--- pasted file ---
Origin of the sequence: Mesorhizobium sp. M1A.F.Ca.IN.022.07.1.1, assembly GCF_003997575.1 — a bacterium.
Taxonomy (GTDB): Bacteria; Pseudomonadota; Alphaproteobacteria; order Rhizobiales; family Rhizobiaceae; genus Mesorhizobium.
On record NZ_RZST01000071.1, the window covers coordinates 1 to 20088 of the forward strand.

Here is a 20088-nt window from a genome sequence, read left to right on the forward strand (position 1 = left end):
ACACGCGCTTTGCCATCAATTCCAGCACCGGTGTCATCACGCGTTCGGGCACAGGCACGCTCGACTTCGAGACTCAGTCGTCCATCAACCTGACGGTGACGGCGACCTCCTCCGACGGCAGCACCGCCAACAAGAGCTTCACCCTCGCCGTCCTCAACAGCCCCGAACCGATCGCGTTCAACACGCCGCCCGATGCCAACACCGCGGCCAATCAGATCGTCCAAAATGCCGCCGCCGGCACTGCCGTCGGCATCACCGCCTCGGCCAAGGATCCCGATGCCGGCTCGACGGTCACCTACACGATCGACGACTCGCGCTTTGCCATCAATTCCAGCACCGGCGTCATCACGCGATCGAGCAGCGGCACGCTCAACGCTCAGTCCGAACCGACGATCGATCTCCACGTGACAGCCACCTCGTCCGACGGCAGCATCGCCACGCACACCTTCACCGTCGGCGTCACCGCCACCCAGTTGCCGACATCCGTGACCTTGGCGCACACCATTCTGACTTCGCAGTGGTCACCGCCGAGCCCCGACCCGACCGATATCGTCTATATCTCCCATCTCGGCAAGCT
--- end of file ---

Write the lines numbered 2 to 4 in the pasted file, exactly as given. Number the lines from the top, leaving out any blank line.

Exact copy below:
Taxonomy (GTDB): Bacteria; Pseudomonadota; Alphaproteobacteria; order Rhizobiales; family Rhizobiaceae; genus Mesorhizobium.
On record NZ_RZST01000071.1, the window covers coordinates 1 to 20088 of the forward strand.

Here is a 20088-nt window from a genome sequence, read left to right on the forward strand (position 1 = left end):